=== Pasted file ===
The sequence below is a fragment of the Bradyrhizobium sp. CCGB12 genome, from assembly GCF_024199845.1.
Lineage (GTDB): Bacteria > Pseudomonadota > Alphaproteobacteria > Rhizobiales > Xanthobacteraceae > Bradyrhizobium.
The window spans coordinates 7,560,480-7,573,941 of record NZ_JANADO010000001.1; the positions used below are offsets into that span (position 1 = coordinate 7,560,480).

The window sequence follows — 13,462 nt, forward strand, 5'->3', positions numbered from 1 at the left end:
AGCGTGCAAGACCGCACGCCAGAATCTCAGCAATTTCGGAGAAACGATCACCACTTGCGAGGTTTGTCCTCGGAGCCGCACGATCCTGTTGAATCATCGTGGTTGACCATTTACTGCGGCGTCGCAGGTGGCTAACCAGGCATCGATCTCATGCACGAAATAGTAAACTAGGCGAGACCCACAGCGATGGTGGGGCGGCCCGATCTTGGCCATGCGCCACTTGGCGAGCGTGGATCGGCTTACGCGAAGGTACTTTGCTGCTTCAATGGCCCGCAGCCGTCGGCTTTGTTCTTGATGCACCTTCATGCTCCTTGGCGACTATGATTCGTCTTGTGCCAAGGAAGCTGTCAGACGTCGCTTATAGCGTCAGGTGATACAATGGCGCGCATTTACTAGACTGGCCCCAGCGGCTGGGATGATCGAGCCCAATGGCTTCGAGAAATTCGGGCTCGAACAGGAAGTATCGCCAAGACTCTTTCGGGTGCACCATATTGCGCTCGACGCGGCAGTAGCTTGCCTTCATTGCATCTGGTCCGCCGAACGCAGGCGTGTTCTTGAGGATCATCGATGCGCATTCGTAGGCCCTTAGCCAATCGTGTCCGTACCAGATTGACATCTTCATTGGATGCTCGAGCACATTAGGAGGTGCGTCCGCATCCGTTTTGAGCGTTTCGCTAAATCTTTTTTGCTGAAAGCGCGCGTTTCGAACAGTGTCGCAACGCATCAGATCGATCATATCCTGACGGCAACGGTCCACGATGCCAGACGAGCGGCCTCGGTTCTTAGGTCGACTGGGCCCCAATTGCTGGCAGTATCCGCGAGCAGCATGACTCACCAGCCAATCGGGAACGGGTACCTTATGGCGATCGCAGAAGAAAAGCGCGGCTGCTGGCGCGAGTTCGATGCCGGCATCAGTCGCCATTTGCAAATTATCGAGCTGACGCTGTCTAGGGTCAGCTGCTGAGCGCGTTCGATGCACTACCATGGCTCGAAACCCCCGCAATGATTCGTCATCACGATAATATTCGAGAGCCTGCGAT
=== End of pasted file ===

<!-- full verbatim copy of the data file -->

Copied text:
The sequence below is a fragment of the Bradyrhizobium sp. CCGB12 genome, from assembly GCF_024199845.1.
Lineage (GTDB): Bacteria > Pseudomonadota > Alphaproteobacteria > Rhizobiales > Xanthobacteraceae > Bradyrhizobium.
The window spans coordinates 7,560,480-7,573,941 of record NZ_JANADO010000001.1; the positions used below are offsets into that span (position 1 = coordinate 7,560,480).

The window sequence follows — 13,462 nt, forward strand, 5'->3', positions numbered from 1 at the left end:
AGCGTGCAAGACCGCACGCCAGAATCTCAGCAATTTCGGAGAAACGATCACCACTTGCGAGGTTTGTCCTCGGAGCCGCACGATCCTGTTGAATCATCGTGGTTGACCATTTACTGCGGCGTCGCAGGTGGCTAACCAGGCATCGATCTCATGCACGAAATAGTAAACTAGGCGAGACCCACAGCGATGGTGGGGCGGCCCGATCTTGGCCATGCGCCACTTGGCGAGCGTGGATCGGCTTACGCGAAGGTACTTTGCTGCTTCAATGGCCCGCAGCCGTCGGCTTTGTTCTTGATGCACCTTCATGCTCCTTGGCGACTATGATTCGTCTTGTGCCAAGGAAGCTGTCAGACGTCGCTTATAGCGTCAGGTGATACAATGGCGCGCATTTACTAGACTGGCCCCAGCGGCTGGGATGATCGAGCCCAATGGCTTCGAGAAATTCGGGCTCGAACAGGAAGTATCGCCAAGACTCTTTCGGGTGCACCATATTGCGCTCGACGCGGCAGTAGCTTGCCTTCATTGCATCTGGTCCGCCGAACGCAGGCGTGTTCTTGAGGATCATCGATGCGCATTCGTAGGCCCTTAGCCAATCGTGTCCGTACCAGATTGACATCTTCATTGGATGCTCGAGCACATTAGGAGGTGCGTCCGCATCCGTTTTGAGCGTTTCGCTAAATCTTTTTTGCTGAAAGCGCGCGTTTCGAACAGTGTCGCAACGCATCAGATCGATCATATCCTGACGGCAACGGTCCACGATGCCAGACGAGCGGCCTCGGTTCTTAGGTCGACTGGGCCCCAATTGCTGGCAGTATCCGCGAGCAGCATGACTCACCAGCCAATCGGGAACGGGTACCTTATGGCGATCGCAGAAGAAAAGCGCGGCTGCTGGCGCGAGTTCGATGCCGGCATCAGTCGCCATTTGCAAATTATCGAGCTGACGCTGTCTAGGGTCAGCTGCTGAGCGCGTTCGATGCACTACCATGGCTCGAAACCCCCGCAATGATTCGTCATCACGATAATATTCGAGAGCCTGCGAT